The secret of Chop Suey was simple. "It didn't look like anything else, and it didn't sound like anything else," says Theresa Duncan, 29, whose 1995 creation became one of the most acclaimed children's CD-ROM games ever. "And," she emphasizes, "it wasn't dumb."
Neither are Duncan's follow-up releases. Last year's Smarty, about a bookish 9-year-old's small-town exploits, and the new Zero Zero, about a Parisian girl exploring her city in 1899, prove that there is intelligent, even literary, life in the kiddie-games universe. "Our model isn't Bill Gates," says Duncan, a Michigan native and current New Yorker who collects antique children's books. "It's Maurice Sendak and Dr. Seuss." Proud of her independence, the onetime comparative-lit major sells her discs by phone (1-888-4SMARTY). Collaborators include illustrator-boyfriend Jeremy Blake, an avant-garde artist who, Duncan says, took "a crash course in cute," and NPR humorist David Sedaris, who narrated Chop Suey's tale of twin girls and their kitschy hometown. ENTERTAINMENT WEEKLY named the disc CD-ROM of the Year. Her whimsical storybooks, Duncan says, aren't "the fastest or the most expensive. But you can tell there's a personality behind them."
It's no surprise that South Park, the endearingly offensive cartoon on cable's Comedy Central about potty-mouthed grade-schoolers, has become a big hit on the Net. What is surprising is how entertaining its Web site (www.comedycentral.com/south-park) is. Games include goofy takeoffs on Tetris and Pac-Man (chubby Cart-man is chased by aliens while gobbling Cheesy Poofs). Fans can see a video of "The Spirit of Christmas," the animated battle between Jesus and Santa Claus that launched the South Park creators' careers when it became a bootleg hit last year (George Clooney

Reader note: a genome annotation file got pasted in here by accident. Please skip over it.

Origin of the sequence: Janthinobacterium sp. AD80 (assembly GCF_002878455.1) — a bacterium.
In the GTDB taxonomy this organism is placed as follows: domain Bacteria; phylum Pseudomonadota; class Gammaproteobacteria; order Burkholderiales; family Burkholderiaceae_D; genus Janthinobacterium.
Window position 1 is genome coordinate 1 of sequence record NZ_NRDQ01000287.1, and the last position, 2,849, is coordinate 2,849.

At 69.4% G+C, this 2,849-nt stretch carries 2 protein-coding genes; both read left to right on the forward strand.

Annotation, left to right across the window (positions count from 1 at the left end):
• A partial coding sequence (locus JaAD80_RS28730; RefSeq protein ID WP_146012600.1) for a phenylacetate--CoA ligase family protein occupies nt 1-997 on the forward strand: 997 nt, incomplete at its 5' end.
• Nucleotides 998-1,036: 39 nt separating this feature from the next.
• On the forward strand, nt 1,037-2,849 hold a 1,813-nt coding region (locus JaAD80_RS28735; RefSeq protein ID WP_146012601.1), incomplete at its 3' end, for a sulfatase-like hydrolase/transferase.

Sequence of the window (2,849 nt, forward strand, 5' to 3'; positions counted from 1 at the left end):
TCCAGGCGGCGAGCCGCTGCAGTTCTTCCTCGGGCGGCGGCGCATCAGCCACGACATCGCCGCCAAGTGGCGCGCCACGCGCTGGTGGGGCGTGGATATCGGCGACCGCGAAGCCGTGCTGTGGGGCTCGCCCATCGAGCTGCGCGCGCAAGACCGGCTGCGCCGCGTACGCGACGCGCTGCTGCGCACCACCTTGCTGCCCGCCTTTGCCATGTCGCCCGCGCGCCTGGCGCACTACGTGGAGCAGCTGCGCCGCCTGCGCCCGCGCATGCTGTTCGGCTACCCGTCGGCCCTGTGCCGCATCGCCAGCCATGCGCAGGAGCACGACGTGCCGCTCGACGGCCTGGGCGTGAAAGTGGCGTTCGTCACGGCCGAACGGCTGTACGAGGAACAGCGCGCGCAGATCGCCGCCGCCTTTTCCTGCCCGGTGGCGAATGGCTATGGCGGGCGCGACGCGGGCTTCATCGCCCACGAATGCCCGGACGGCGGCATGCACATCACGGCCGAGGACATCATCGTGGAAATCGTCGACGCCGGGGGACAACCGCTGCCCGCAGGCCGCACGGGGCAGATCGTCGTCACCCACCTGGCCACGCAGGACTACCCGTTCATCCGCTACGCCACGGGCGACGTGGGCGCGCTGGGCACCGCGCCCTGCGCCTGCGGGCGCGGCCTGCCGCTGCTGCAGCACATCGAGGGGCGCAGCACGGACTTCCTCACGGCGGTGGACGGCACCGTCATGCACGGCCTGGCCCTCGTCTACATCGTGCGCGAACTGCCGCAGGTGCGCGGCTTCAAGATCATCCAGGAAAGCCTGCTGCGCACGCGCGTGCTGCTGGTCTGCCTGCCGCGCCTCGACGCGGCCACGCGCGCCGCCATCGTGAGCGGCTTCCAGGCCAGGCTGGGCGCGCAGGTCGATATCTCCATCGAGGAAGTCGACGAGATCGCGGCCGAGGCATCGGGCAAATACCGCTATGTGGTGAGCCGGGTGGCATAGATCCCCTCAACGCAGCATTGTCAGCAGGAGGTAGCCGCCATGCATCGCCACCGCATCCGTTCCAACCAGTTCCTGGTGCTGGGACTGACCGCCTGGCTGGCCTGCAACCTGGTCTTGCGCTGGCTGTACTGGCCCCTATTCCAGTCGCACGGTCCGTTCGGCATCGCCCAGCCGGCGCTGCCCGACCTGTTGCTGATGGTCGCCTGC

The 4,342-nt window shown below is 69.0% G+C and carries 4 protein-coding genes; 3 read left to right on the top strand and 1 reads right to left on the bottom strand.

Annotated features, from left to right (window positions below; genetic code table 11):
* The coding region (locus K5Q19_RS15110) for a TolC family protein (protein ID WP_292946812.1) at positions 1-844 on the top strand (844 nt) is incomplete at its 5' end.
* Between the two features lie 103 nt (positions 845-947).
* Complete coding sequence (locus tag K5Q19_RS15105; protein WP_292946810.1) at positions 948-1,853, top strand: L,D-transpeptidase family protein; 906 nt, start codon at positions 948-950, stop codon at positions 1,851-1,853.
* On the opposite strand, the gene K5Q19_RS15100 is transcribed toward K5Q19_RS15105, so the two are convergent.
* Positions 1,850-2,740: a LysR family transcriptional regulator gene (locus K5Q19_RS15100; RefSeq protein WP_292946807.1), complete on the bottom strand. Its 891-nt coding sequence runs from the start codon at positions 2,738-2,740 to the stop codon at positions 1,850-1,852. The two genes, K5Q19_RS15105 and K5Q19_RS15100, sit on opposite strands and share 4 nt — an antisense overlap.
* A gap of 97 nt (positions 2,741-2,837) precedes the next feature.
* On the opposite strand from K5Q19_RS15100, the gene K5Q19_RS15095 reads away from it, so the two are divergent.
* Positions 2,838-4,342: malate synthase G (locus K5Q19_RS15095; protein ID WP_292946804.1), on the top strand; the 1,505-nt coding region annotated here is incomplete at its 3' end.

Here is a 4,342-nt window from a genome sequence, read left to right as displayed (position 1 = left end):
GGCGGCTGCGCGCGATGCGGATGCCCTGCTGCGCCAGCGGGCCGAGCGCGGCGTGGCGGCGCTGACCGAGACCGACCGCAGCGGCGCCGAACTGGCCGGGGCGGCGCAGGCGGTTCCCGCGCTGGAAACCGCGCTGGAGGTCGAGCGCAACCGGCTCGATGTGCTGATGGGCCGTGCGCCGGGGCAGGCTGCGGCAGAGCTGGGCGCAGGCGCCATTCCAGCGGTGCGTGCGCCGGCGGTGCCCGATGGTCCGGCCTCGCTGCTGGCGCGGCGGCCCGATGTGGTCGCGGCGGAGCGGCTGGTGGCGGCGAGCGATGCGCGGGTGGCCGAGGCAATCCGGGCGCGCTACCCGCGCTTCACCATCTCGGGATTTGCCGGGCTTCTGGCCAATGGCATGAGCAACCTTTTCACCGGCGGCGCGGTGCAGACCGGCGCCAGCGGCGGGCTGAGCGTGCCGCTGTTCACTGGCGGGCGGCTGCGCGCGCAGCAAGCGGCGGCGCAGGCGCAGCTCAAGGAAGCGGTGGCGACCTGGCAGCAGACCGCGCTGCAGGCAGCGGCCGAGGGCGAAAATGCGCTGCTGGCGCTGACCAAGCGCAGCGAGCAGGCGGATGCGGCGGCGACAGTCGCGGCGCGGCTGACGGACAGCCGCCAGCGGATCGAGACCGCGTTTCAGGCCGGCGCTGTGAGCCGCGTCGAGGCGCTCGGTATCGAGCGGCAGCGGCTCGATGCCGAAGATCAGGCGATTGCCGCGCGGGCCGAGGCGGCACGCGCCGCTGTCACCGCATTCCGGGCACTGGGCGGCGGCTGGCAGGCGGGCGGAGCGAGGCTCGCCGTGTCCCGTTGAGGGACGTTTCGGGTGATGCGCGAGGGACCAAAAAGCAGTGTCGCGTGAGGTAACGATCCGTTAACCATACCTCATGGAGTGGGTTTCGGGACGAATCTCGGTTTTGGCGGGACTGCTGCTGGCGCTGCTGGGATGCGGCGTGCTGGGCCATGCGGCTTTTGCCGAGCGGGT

made 100 copies for friends). The snazziest gimmick is a chat area in which users become roving toons. If Beavis and Butt-head surfed the Web, this site would be their first bookmark.
TUNES R US
It doesn't take long to track down a Spice Girls CD. But if you're more interested in probing the back catalogs of Beck, Beethoven or Billie Holiday, head for the Web. Online music stores, the latest Net industry to catch hold with consumers, boast discount prices, album info, audio clips and plenty of range. "Traditional stores don't have enough selection and aren't good at giving advice," says Jason Olim, president of sales leader CDnow (www.cdnow.com). "We carry everything and give great advice."
At Music Boulevard (www.musicblvd.com), jazz makes up about 17 percent of sales and classical music 13 percent—far more than the 3 percent each racks up at the chains. Music Boulevard and CDnow are dueling for supremacy, but other sites, such as Tunes Network and Tower Records, are also in the fray. Most sell major releases for a bargain $11-99 to $13.99, plus shipping. Music lovers are the big winners here—as are Beethoven and Billie.